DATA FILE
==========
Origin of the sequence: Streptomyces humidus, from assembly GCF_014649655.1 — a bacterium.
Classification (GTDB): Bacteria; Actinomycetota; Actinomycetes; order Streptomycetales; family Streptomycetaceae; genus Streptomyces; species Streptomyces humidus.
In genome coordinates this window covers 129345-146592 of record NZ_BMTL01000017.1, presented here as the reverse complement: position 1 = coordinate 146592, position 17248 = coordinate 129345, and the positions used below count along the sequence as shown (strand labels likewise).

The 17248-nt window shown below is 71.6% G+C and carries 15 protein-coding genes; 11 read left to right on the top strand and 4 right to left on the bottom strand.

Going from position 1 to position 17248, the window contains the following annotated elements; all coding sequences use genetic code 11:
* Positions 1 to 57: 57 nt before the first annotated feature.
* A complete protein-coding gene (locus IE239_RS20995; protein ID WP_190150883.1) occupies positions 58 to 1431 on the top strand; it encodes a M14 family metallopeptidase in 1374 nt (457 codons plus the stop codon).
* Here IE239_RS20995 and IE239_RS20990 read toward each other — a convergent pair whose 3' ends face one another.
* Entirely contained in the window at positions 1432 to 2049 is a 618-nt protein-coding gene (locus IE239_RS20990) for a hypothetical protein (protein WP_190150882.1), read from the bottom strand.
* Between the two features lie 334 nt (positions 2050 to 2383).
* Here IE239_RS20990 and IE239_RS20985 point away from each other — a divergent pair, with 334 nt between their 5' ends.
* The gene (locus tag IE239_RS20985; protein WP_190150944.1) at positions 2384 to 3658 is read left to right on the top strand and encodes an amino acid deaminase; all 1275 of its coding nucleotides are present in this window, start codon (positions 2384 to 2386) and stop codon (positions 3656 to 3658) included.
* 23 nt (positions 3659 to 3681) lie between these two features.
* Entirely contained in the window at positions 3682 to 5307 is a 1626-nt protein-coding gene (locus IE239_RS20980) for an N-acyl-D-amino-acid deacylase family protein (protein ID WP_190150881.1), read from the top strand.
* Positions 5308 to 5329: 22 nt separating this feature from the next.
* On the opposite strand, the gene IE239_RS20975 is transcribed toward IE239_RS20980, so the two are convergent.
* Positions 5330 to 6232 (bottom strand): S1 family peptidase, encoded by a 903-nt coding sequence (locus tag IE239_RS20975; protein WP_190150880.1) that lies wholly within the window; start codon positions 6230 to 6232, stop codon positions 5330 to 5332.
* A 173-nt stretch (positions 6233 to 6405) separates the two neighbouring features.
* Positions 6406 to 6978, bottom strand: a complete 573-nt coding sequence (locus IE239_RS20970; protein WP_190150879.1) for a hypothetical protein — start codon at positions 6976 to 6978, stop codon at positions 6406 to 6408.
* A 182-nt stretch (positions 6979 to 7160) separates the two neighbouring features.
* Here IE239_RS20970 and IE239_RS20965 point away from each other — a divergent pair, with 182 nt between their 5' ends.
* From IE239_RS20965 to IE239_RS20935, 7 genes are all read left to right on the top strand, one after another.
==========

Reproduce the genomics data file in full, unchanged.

Origin of the sequence: Streptomyces humidus, from assembly GCF_014649655.1 — a bacterium.
Classification (GTDB): Bacteria; Actinomycetota; Actinomycetes; order Streptomycetales; family Streptomycetaceae; genus Streptomyces; species Streptomyces humidus.
In genome coordinates this window covers 129345-146592 of record NZ_BMTL01000017.1, presented here as the reverse complement: position 1 = coordinate 146592, position 17248 = coordinate 129345, and the positions used below count along the sequence as shown (strand labels likewise).

The 17248-nt window shown below is 71.6% G+C and carries 15 protein-coding genes; 11 read left to right on the top strand and 4 right to left on the bottom strand.

Going from position 1 to position 17248, the window contains the following annotated elements; all coding sequences use genetic code 11:
* Positions 1 to 57: 57 nt before the first annotated feature.
* A complete protein-coding gene (locus IE239_RS20995; protein ID WP_190150883.1) occupies positions 58 to 1431 on the top strand; it encodes a M14 family metallopeptidase in 1374 nt (457 codons plus the stop codon).
* Here IE239_RS20995 and IE239_RS20990 read toward each other — a convergent pair whose 3' ends face one another.
* Entirely contained in the window at positions 1432 to 2049 is a 618-nt protein-coding gene (locus IE239_RS20990) for a hypothetical protein (protein WP_190150882.1), read from the bottom strand.
* Between the two features lie 334 nt (positions 2050 to 2383).
* Here IE239_RS20990 and IE239_RS20985 point away from each other — a divergent pair, with 334 nt between their 5' ends.
* The gene (locus tag IE239_RS20985; protein WP_190150944.1) at positions 2384 to 3658 is read left to right on the top strand and encodes an amino acid deaminase; all 1275 of its coding nucleotides are present in this window, start codon (positions 2384 to 2386) and stop codon (positions 3656 to 3658) included.
* 23 nt (positions 3659 to 3681) lie between these two features.
* Entirely contained in the window at positions 3682 to 5307 is a 1626-nt protein-coding gene (locus IE239_RS20980) for an N-acyl-D-amino-acid deacylase family protein (protein ID WP_190150881.1), read from the top strand.
* Positions 5308 to 5329: 22 nt separating this feature from the next.
* On the opposite strand, the gene IE239_RS20975 is transcribed toward IE239_RS20980, so the two are convergent.
* Positions 5330 to 6232 (bottom strand): S1 family peptidase, encoded by a 903-nt coding sequence (locus tag IE239_RS20975; protein WP_190150880.1) that lies wholly within the window; start codon positions 6230 to 6232, stop codon positions 5330 to 5332.
* A 173-nt stretch (positions 6233 to 6405) separates the two neighbouring features.
* Positions 6406 to 6978, bottom strand: a complete 573-nt coding sequence (locus IE239_RS20970; protein WP_190150879.1) for a hypothetical protein — start codon at positions 6976 to 6978, stop codon at positions 6406 to 6408.
* A 182-nt stretch (positions 6979 to 7160) separates the two neighbouring features.
* Here IE239_RS20970 and IE239_RS20965 point away from each other — a divergent pair, with 182 nt between their 5' ends.
* From IE239_RS20965 to IE239_RS20935, 7 genes are all read left to right on the top strand, one after another.